"Eastwood is such a taciturn and action-oriented performer that it's easy to overlook the fact that he directs many of his movies - and many of the best, most intelligent ones. Here, with the moody, gloomily beautiful, photography of Bruce Surtees, he creates a magnificent Western feeling"

Roger Ebert, Chicago Sun-Times, January 1, 1976[9]

Upon release in August 1976, The Outlaw Josey Wales was widely acclaimed by critics. Many critics and viewers saw Eastwood's role as an iconic one, relating it with much of America's ancestral past and the destiny of the nation after the American Civil War.[10] The film was pre-screened at the Sun Valley Center for the Arts and Humanities in Idaho in a six-day conference entitled Western Movies: Myths and Images. Some two hundred esteemed film critics, academics and directors including critics Jay Cocks and Arthur Knight and directors such as King Vidor, William Wyler and Howard Hawks were invited to the screening.[10] The film would later appear in Time magazine's Top 10 films of the year.[11] Roger Ebert compared the nature and vulnerability of Eastwood's portrayal of Josey Wales with his "Man with No Name" character in the Dollars Trilogy and praised the atmosphere of the film. The film is seen by many as a Western masterpiece and has been awarded a 97% rating on the critical website Rotten Tomatoes.

The Outlaw Josey Wales was nominated for the Academy Award for Original Music Score. In 1996, this film was deemed "culturally, historically, or aesthetically significant" by the United States Library of Congress and selected for preservation in their National Film Registry. It was also one of the few Western films to receive critical and commercial success in the 1970s at a time when the Western was thought to be dying as a major genre in Hollywood.

Clint Eastwood says on the 1999 DVD release that the movie is "certainly one of the high points of my career... in the Western genre of filmmaking."


Eastwood has called The Outlaw Josey Wales an anti-war film.[12] In an interview with the Wall Street Journal, he said:

As for Josey Wales, I saw the parallels to the modern day at that time. Everybody gets tired of it, but it never ends. A war is a horrible thing, but it's also a unifier of countries. . . . Man becomes his most creative during war. Look at the amount of weaponry that was made in four short years of World War II—the amount of ships and guns and tanks and inventions and planes and P-38s and P-51s, and just the urgency and the camaraderie, and the unifying. But that's kind of a sad statement on mankind, if that's what it takes.[12]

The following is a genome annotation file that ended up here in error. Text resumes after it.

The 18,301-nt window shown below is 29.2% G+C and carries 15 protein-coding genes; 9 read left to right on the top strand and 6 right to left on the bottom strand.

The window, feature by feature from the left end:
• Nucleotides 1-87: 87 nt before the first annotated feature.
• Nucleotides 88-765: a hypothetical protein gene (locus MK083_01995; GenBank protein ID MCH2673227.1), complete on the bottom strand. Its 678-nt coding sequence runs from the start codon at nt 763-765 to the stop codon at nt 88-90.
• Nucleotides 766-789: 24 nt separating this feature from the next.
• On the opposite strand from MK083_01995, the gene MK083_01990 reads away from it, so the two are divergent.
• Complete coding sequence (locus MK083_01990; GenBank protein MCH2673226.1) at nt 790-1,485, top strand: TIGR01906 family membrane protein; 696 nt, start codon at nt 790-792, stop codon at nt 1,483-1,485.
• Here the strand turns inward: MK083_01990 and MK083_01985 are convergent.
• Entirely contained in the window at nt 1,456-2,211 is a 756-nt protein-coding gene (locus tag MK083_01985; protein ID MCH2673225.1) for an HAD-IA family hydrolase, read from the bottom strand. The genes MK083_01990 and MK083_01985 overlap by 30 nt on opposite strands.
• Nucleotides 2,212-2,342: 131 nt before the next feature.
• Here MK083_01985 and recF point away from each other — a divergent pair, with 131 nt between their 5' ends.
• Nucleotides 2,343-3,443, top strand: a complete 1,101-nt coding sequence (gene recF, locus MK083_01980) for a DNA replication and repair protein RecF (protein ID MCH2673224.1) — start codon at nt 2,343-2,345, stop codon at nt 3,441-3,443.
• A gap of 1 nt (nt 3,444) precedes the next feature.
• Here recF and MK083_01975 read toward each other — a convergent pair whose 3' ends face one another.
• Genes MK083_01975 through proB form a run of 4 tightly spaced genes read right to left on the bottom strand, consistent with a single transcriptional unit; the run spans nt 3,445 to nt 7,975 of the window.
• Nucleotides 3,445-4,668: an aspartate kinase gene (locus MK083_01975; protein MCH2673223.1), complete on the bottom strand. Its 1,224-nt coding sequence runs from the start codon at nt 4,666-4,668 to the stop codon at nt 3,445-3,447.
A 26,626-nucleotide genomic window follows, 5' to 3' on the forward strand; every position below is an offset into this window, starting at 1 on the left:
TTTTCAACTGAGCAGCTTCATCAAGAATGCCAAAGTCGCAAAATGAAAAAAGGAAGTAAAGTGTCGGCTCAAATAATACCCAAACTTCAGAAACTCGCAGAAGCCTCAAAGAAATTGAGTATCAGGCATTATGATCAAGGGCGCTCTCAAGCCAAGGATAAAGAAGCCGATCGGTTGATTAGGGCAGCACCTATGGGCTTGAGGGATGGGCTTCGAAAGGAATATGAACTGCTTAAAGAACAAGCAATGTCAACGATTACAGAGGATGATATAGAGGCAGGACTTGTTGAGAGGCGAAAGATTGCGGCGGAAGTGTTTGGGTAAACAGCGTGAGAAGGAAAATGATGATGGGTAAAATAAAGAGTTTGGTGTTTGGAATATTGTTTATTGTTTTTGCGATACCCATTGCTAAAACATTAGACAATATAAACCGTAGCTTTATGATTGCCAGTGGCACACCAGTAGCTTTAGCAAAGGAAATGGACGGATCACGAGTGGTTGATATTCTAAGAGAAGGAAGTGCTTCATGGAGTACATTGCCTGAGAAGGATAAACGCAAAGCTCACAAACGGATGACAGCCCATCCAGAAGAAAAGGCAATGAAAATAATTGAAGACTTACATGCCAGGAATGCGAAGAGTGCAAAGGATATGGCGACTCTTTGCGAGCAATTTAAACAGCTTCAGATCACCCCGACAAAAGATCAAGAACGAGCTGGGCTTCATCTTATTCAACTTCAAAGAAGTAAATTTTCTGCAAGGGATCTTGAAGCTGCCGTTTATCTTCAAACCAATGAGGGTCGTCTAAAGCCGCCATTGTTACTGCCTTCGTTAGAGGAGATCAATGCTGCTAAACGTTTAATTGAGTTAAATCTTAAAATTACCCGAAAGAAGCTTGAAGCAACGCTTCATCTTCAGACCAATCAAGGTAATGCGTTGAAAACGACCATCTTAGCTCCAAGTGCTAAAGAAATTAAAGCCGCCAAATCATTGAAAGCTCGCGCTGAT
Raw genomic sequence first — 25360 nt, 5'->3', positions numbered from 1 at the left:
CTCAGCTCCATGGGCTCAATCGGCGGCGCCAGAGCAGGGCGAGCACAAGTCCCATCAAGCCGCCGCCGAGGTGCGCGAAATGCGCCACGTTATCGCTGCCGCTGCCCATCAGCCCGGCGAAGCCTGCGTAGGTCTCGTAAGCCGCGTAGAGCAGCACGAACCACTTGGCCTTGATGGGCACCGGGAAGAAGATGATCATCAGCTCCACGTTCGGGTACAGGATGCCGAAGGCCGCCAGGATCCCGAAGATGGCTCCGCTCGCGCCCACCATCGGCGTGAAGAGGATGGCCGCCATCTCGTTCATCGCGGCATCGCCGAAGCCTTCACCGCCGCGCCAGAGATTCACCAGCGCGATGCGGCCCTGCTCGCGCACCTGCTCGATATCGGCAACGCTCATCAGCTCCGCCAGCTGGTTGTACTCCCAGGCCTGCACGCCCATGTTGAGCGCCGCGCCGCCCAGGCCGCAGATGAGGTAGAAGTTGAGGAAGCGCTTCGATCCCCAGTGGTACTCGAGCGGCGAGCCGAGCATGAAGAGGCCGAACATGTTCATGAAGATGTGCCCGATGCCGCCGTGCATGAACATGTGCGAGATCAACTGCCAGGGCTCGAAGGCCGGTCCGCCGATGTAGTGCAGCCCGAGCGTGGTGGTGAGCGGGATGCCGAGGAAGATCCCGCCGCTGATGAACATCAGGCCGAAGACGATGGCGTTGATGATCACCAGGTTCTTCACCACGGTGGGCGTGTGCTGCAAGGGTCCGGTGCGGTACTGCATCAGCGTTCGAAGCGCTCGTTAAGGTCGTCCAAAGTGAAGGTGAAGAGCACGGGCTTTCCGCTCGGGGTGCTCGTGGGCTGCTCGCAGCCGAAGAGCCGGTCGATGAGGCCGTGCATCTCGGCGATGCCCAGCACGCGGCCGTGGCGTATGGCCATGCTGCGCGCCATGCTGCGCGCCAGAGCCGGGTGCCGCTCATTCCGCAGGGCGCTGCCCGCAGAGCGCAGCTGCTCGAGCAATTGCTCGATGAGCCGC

Historical basis

Josey Wales' circumstances somewhat mirror those of a notorious bushwhacker named Bill Wilson, a folk hero in Phelps and Maries counties in Missouri. During the war, loyalties in Missouri were divided. Bill Wilson maintained a neutral stance until a confrontation with Union soldiers on his farm on Corn Creek near Edgar Springs, Missouri. Wilson became a wanted outlaw before leaving for Texas.[13]

The character Fletcher is loosely based on Capt. Dave Poole, one of Quantrill's Raiders. After the war, Poole assisted Federal authorities in convincing guerrillas to give up the fight and surrender.

This film is the first to confront the history of the Missourians who fell prey to Kansas-based Unionists who called themselves Redlegs (after their red-striped stockings and gaiters) and Jayhawkers.[14] It is a revisionist film in that it abandons the standard presentations of the Unionists that characterized Hollywood productions up to that time, along with the dark depictions of the Missouri riders.[15] The Outlaw Josey Wales reverses these stereotypes.


  1. ^ Munn, p. 156
  2. ^ Variety film review; June 30, 1976.
  3. ^ a b McGilligan (1999), p. 257
  4. ^ a b McGilligan (1999), p.258
  5. ^ a b McGilligan (1999), p.261
  6. ^ McGilligan (1999), p. 262
  7. ^ McGilligan (1999), p. 263
  8. ^ a b c d McGilligan (1999), p. 264
  9. ^ Ebert, Roger (January 1, 1976). "The Outlaw Josey Wales". Chicago Sun-Times. Retrieved January 29, 2010. 
  10. ^ a b McGilligan (1999), p.266
  11. ^ McGilligan (1999), p.267
  12. ^ a b Judge, Michael (2011-01-29) A Hollywood Icon Lays Down the Law, Wall Street Journal
  13. ^ Nichols, Bruce, "Bill Wilson of Phelps County in 1864," Historian's Missouri Civil War message board posting of sources
  14. ^ Shelby Foote, Civil War, 1986; Paul I. Wellman, et al. A Dynasty of Western Outlaws. University of Nebraska Press, 1986.
  15. ^ cf. Dark Command, with Walter Pidgeon as William Quantrill and John Wayne as the "white knight" Unionist from Texas working to protect that hotbed of Jayhawker activity, Lawrence, Kansas:


  • McGilligan, Patrick (1999). Clint: The Life and Legend. London: Harper Collins. ISBN 0006383548. 
  • Munn, Michael (1992). Clint Eastwood: Hollywood's Loner. London: Robson Books. ISBN 086051790x. 

External links